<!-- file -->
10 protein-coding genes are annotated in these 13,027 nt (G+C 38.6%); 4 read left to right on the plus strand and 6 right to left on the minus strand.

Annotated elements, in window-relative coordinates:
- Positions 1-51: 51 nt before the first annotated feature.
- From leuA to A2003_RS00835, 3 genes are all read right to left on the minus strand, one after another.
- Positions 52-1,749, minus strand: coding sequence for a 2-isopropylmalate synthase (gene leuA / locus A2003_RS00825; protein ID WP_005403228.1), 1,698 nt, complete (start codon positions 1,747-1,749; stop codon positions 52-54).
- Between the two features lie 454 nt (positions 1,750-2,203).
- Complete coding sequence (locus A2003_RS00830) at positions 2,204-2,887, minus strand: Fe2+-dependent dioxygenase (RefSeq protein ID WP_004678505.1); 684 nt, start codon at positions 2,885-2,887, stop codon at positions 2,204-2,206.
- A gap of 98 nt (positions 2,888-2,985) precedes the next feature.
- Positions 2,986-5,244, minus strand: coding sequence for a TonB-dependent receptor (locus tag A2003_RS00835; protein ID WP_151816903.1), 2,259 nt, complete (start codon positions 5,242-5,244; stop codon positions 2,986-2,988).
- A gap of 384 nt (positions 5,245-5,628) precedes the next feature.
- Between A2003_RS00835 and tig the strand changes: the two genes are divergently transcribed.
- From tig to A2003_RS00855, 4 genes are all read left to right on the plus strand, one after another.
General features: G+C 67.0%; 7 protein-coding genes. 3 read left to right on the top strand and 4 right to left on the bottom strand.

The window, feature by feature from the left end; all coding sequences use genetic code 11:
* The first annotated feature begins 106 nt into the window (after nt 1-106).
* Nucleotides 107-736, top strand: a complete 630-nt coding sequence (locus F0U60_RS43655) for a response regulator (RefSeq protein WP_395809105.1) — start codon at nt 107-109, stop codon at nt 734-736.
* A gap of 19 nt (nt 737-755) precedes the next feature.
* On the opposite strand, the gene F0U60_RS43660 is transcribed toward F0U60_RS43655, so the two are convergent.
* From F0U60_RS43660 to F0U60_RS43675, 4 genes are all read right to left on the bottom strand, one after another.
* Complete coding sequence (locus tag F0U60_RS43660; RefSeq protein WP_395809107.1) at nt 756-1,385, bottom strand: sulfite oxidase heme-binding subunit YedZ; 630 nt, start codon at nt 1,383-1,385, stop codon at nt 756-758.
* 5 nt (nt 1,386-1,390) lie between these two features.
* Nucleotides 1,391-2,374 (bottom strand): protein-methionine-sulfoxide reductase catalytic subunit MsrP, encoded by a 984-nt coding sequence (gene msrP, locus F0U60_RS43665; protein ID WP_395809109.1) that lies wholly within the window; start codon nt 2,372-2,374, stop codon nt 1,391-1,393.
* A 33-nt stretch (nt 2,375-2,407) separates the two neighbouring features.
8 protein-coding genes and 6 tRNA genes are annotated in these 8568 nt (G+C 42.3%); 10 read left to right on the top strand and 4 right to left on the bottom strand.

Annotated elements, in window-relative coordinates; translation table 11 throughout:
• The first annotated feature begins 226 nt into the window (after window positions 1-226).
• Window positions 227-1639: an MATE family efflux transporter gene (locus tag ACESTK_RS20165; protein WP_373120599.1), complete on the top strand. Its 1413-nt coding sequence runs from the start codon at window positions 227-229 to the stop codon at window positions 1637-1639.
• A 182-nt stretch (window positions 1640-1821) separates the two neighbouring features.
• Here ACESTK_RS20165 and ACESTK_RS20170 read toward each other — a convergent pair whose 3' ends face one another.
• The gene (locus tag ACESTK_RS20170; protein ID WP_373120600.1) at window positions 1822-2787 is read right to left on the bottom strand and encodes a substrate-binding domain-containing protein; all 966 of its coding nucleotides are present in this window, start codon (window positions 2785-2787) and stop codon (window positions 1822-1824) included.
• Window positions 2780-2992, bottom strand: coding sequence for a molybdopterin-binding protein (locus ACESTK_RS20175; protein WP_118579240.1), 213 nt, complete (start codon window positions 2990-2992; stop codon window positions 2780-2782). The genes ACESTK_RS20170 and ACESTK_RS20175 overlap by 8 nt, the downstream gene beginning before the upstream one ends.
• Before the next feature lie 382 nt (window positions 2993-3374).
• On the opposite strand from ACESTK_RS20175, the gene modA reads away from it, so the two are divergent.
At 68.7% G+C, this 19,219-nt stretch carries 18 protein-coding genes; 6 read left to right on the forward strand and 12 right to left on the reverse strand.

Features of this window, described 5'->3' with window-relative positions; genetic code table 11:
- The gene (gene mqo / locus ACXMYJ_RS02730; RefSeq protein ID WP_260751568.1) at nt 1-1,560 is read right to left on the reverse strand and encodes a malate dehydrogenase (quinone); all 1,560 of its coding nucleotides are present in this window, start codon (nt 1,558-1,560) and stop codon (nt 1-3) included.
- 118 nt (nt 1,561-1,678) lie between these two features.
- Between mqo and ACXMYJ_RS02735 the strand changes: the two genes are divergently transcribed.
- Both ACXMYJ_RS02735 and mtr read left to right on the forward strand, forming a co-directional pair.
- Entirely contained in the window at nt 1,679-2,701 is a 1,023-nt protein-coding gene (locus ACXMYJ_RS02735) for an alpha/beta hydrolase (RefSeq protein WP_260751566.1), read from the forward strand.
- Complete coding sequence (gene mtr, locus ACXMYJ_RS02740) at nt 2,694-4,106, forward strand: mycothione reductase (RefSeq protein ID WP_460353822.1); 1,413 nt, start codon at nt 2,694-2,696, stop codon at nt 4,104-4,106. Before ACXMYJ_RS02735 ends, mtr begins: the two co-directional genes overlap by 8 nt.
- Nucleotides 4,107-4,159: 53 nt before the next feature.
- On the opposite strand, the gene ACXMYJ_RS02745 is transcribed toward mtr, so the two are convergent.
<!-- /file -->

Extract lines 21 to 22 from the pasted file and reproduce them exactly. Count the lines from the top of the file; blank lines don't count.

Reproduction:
* 5 nt (nt 1,386-1,390) lie between these two features.
* Nucleotides 1,391-2,374 (bottom strand): protein-methionine-sulfoxide reductase catalytic subunit MsrP, encoded by a 984-nt coding sequence (gene msrP, locus F0U60_RS43665; protein ID WP_395809109.1) that lies wholly within the window; start codon nt 2,372-2,374, stop codon nt 1,391-1,393.